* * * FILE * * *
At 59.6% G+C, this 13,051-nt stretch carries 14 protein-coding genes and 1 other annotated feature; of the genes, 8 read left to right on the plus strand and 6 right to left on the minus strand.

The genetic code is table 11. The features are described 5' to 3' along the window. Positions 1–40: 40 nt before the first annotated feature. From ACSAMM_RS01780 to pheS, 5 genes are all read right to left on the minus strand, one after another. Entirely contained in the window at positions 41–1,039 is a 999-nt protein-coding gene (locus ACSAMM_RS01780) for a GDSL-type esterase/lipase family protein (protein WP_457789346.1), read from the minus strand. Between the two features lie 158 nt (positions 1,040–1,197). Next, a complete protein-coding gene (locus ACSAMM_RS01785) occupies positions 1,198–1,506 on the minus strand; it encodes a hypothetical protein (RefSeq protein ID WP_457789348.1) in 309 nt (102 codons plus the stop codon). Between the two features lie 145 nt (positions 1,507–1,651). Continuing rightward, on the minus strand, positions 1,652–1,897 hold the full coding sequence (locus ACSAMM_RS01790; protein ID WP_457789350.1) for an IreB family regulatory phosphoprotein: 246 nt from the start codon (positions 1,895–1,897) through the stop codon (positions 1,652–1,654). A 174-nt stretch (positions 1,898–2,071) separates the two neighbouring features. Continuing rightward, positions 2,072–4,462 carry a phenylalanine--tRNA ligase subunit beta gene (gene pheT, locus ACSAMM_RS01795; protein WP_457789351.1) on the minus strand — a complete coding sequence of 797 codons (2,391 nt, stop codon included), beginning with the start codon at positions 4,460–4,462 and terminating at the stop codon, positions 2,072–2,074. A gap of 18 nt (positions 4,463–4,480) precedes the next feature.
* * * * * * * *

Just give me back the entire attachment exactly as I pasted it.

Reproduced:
At 59.6% G+C, this 13,051-nt stretch carries 14 protein-coding genes and 1 other annotated feature; of the genes, 8 read left to right on the plus strand and 6 right to left on the minus strand.

The genetic code is table 11. The features are described 5' to 3' along the window. Positions 1–40: 40 nt before the first annotated feature. From ACSAMM_RS01780 to pheS, 5 genes are all read right to left on the minus strand, one after another. Entirely contained in the window at positions 41–1,039 is a 999-nt protein-coding gene (locus ACSAMM_RS01780) for a GDSL-type esterase/lipase family protein (protein WP_457789346.1), read from the minus strand. Between the two features lie 158 nt (positions 1,040–1,197). Next, a complete protein-coding gene (locus ACSAMM_RS01785) occupies positions 1,198–1,506 on the minus strand; it encodes a hypothetical protein (RefSeq protein ID WP_457789348.1) in 309 nt (102 codons plus the stop codon). Between the two features lie 145 nt (positions 1,507–1,651). Continuing rightward, on the minus strand, positions 1,652–1,897 hold the full coding sequence (locus ACSAMM_RS01790; protein ID WP_457789350.1) for an IreB family regulatory phosphoprotein: 246 nt from the start codon (positions 1,895–1,897) through the stop codon (positions 1,652–1,654). A 174-nt stretch (positions 1,898–2,071) separates the two neighbouring features. Continuing rightward, positions 2,072–4,462 carry a phenylalanine--tRNA ligase subunit beta gene (gene pheT, locus ACSAMM_RS01795; protein WP_457789351.1) on the minus strand — a complete coding sequence of 797 codons (2,391 nt, stop codon included), beginning with the start codon at positions 4,460–4,462 and terminating at the stop codon, positions 2,072–2,074. A gap of 18 nt (positions 4,463–4,480) precedes the next feature.